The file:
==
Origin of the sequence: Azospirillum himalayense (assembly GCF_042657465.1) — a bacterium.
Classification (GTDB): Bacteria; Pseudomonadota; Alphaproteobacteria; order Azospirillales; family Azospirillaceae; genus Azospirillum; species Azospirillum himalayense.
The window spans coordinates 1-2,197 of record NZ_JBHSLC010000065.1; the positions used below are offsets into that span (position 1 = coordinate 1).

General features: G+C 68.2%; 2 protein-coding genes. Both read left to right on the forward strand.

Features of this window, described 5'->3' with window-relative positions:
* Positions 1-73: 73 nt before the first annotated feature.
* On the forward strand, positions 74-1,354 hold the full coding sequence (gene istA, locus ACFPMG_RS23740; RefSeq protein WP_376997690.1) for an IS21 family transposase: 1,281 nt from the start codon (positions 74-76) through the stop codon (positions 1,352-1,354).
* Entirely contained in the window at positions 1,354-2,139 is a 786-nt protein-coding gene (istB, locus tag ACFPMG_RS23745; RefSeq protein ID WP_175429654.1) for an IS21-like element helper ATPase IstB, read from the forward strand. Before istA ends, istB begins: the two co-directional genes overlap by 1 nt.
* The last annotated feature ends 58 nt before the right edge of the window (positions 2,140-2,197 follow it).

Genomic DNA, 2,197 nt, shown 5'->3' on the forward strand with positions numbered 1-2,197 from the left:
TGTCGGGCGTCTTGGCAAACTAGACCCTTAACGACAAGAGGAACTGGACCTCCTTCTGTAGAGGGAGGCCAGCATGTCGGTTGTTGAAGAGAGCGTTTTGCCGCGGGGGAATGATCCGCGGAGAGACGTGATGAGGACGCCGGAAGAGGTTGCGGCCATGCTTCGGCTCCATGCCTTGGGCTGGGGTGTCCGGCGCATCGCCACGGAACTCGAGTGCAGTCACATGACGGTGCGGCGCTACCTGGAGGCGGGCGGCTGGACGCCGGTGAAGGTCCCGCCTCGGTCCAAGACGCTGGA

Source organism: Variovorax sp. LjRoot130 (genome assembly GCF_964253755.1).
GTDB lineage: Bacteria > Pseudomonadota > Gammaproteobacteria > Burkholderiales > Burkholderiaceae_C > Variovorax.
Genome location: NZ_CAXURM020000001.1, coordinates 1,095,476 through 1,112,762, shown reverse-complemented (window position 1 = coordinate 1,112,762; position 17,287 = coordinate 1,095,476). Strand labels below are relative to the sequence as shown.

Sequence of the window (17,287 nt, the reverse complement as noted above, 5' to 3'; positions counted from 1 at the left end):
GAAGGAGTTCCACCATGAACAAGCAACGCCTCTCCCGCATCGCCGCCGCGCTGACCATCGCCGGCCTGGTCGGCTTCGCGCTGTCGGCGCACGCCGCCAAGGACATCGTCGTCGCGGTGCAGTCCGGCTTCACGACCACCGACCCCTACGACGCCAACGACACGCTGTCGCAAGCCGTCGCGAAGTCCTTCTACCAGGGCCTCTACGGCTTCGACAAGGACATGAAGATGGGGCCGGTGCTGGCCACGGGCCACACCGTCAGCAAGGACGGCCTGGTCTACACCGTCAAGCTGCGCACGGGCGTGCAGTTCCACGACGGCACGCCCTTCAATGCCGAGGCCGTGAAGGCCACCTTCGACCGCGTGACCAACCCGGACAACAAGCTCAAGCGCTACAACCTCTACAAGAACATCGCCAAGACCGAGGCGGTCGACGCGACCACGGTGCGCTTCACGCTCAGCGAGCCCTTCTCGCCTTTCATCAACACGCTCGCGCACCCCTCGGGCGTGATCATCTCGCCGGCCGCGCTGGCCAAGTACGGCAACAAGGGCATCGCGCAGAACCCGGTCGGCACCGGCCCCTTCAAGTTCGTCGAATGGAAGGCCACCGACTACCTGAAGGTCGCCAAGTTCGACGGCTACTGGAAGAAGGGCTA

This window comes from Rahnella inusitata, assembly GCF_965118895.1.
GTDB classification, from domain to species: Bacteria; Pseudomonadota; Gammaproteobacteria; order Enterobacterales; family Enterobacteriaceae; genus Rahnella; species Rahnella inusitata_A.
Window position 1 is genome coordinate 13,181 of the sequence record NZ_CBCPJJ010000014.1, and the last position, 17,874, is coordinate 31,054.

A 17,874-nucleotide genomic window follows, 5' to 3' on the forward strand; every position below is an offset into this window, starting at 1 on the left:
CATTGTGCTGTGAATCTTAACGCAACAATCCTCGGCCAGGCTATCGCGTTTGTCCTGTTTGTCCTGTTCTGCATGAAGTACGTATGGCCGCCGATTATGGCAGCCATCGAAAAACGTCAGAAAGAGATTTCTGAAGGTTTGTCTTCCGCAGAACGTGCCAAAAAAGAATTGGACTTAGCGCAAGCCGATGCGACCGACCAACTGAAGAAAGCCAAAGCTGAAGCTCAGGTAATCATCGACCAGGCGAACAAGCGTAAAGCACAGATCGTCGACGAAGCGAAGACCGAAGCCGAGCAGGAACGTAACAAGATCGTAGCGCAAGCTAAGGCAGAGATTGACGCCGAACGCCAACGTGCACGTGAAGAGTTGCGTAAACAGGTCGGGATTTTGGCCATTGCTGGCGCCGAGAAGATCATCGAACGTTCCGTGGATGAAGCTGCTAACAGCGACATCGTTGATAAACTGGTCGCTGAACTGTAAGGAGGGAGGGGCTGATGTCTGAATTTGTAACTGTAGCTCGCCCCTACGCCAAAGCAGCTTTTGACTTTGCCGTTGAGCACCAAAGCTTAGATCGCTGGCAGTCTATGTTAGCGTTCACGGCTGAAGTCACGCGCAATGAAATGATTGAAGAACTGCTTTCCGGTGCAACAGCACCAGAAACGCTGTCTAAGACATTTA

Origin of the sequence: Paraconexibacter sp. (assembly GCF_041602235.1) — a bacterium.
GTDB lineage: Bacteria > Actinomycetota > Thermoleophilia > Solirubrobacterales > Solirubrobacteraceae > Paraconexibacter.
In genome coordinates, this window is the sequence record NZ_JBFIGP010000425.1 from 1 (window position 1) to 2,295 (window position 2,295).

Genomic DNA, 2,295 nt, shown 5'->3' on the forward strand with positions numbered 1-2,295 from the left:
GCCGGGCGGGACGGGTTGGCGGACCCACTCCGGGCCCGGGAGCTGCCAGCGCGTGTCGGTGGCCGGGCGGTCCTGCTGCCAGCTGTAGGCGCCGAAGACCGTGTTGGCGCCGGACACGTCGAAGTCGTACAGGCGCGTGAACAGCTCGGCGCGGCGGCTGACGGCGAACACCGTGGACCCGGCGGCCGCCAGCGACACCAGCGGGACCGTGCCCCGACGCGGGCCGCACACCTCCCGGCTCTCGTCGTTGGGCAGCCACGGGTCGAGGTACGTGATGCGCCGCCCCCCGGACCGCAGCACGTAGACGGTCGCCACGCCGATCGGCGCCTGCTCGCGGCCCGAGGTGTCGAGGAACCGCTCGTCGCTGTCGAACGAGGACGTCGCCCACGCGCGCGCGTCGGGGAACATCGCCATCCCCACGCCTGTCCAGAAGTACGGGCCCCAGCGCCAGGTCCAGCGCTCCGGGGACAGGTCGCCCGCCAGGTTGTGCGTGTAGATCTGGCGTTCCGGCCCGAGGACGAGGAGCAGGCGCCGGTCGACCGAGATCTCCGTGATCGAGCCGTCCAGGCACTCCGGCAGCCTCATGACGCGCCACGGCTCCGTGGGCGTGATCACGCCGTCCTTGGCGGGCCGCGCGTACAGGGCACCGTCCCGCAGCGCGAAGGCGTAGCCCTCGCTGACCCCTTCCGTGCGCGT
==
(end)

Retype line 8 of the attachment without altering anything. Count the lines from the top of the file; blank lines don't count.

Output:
* Entirely contained in the window at positions 1,354-2,139 is a 786-nt protein-coding gene (istB, locus tag ACFPMG_RS23745; RefSeq protein ID WP_175429654.1) for an IS21-like element helper ATPase IstB, read from the forward strand. Before istA ends, istB begins: the two co-directional genes overlap by 1 nt.